LORD CLIVE. (After the Portrait by Gainsborough.)On the 18th of February, however, Fox moved a string of resolutions condemnatory of war with France. They declared that that country was only doing what every country had a right to do—reorganise its internal Constitution; that, as we had allowed Russia, Prussia, and Austria to dismember Poland, we had no right to check the aggressions of France on these countries; as we had remained quiescent in the one case, we were bound to do so in the other, and not to make ourselves confederates of the invasion of Poland; and his final resolution went to entreat his Majesty not to enter into any engagements with other Powers which should prevent us from making a separate peace with France. Burke did not lose the opportunity of rebuking Fox for his long advocacy of the Empress Catherine, whose unprincipled share in the partition of Poland he was now compelled to reprobate. The resolutions of Fox were negatived by two hundred and seventy votes against forty-four. Not daunted by this overwhelming majority, Fox again, on the 21st of February, brought forward his resolution in another form, declaring that there were no sufficient causes for war. The motion was negatived without a division.
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Pitt hastened up to town, and was graciously received by the king, who told him that he left the choice of his colleagues entirely to himself. Pitt, as twice before, immediately proposed that his brother-in-law, Lord Temple, should be placed at the head of the Treasury. Temple was summoned from Stowe, but was as haughty and unmanageable as ever. He demanded that all the old Ministers should be dismissed, that Lord Lyttelton should have the Privy Seal, Lord Gower be Secretary of State, etc. Pitt could not accede to these terms. This time he did not throw up the offer of the Premiership to oblige his wrong-headed brother-in-law, who had the overweening idea that he was as great a man as Pitt himself. He stood firm, and, after a long interview at North End, Hampstead, where Pitt had taken a house for the time, Temple set off to Stowe again in high dudgeon, declaring that Pitt had thrown off the mask, and never meant to accept his co-operation at all. Lord Camden advised Pitt to stand fast, throw off the Grenvilles, and save the nation without them. He acted on the advice.The Duke had little to console him in connection with the general election. In passing the Emancipation Act he had made great sacrifices, and had converted many of his most devoted friends into bitter enemies. The least that he could expect was that the great boon which it cost him so much to procure for the Roman Catholics of Ireland would have brought him some return of gratitude and some amount of political support in that country. But hitherto the Emancipation Act had failed in tranquillising the country. On the contrary, its distracted state pointed the arguments of the Tories on the hustings during the Irish elections. O'Connell, instead of returning to the quiet pursuit of his profession, was agitating for Repeal of the union, and reviling the British Government as bitterly as ever. He got up new associations with different names as fast as the Lord-Lieutenant could proclaim them, and he appealed to the example of the French and Belgian revolutions as encouraging Ireland to agitate for national independence. In consequence of his agitation many Ministerial seats in Ireland were transferred to the most violent of his followers. During these conflicts with the Government Mr. O'Connell was challenged by Sir Henry Hardinge, in consequence of offensive language used by him about that gentleman, who was then Chief Secretary for Ireland. Mr. O'Connell declined the combat, on the ground that he had a "vow registered in heaven" never again to fight a duel, in consequence of his having shot Mr. D'Esterre. This "affair of honour" drew upon him from some quarters very severe censure.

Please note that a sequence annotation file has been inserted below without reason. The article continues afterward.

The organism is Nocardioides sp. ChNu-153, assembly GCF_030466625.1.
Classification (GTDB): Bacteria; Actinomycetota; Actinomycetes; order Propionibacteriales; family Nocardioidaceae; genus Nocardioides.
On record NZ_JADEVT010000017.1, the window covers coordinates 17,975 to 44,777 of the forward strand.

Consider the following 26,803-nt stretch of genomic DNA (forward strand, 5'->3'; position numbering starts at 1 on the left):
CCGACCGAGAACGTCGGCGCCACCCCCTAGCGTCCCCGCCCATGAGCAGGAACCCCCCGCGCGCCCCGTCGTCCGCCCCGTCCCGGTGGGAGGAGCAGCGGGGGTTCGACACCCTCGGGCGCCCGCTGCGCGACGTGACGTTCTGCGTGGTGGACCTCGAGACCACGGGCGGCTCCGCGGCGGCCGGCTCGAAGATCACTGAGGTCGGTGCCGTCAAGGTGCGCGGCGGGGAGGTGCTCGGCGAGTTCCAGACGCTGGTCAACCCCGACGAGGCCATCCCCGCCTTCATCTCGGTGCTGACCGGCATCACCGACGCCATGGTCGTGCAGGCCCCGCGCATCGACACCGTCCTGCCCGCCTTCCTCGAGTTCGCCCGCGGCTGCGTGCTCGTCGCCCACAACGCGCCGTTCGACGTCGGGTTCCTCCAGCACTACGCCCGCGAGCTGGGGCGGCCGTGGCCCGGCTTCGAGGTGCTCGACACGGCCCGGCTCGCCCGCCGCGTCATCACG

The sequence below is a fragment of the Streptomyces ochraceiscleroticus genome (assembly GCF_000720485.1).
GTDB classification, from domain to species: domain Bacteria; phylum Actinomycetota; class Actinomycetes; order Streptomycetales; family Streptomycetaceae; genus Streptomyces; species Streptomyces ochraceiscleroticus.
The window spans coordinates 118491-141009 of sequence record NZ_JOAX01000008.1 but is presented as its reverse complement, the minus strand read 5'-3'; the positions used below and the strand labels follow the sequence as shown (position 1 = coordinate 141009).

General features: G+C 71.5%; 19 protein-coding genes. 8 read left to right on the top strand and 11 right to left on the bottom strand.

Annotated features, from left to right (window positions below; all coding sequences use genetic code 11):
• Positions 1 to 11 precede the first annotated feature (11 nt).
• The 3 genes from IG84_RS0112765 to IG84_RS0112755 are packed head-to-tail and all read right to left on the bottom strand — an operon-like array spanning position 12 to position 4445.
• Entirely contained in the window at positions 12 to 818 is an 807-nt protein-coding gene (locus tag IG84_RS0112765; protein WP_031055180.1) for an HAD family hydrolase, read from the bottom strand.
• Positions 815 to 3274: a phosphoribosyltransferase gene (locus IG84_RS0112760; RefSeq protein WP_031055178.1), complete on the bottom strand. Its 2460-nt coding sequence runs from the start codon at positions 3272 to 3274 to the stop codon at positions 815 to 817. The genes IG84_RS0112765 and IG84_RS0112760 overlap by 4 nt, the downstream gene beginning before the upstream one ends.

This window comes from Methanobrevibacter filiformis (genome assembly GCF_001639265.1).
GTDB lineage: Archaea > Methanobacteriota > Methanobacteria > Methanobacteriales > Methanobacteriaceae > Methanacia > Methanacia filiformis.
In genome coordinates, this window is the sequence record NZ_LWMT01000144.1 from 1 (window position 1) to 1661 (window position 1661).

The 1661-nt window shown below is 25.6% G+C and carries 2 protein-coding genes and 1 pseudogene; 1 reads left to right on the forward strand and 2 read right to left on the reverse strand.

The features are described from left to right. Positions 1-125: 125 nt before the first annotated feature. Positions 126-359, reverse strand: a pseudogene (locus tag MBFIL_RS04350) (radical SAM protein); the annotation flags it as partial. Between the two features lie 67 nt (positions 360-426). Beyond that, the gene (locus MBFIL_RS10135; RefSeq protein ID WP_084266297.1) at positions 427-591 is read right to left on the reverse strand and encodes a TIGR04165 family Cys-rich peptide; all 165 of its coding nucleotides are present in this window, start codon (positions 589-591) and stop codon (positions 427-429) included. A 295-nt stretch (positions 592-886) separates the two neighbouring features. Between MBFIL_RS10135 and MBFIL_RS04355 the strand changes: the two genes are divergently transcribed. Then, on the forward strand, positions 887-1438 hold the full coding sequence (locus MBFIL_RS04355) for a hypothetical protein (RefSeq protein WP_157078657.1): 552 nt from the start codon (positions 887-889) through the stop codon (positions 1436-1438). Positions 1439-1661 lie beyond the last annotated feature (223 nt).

But these assumptions of new territories and new honours had, as we have seen, alarmed the Northern Powers and Austria. They saw that they could have no peace with such a man, except it were a peace of continual encroachment, humiliation, and slavery, and Russia went so far as to recall her Ambassador, though without a declaration of war. There was the utmost necessity for union, caution, and the exertion of every ability. But the folly and incapacity of those nations appeared to rise in intensity in proportion to the actual need of wisdom, and to the genius of their enemy. Britain, could give them money, but she could not give them talent and sagacity. Before Russia could march down to unite with Austria, Austria, which had so long hung back, and thus delayed the operations of Alexander, now showed as fatal a temerity, and commenced the campaign alone. She rushed into Bavaria, whose Elector, Maximilian Joseph, had entered into league with Buonaparte, in common with Würtemberg and other German States. The Emperor Francis had despatched Schwarzenberg to Munich, to endeavour to prevail on him to unite with Austria against the common enemy of Germany. Maximilian Joseph pleaded that he was quite resolved on doing that, but that his son was travelling in France, and he prayed time to recall him, or Buonaparte would wreak his vengeance upon him. This should have induced Francis of Austria to delay at least a sufficient time for this purpose, especially as it gave another chance for the decision of Prussia in their favour, when it saw the Russians already on the march. Whether the Elector of Bavaria would eventually have kept his promise is doubtful, for Napoleon was, on the other hand, pressing him close, through his Ambassador, M. Otto, to proclaim openly the secret alliance concluded with France.VIEW IN THE OLD TOWN, WARSAW.详情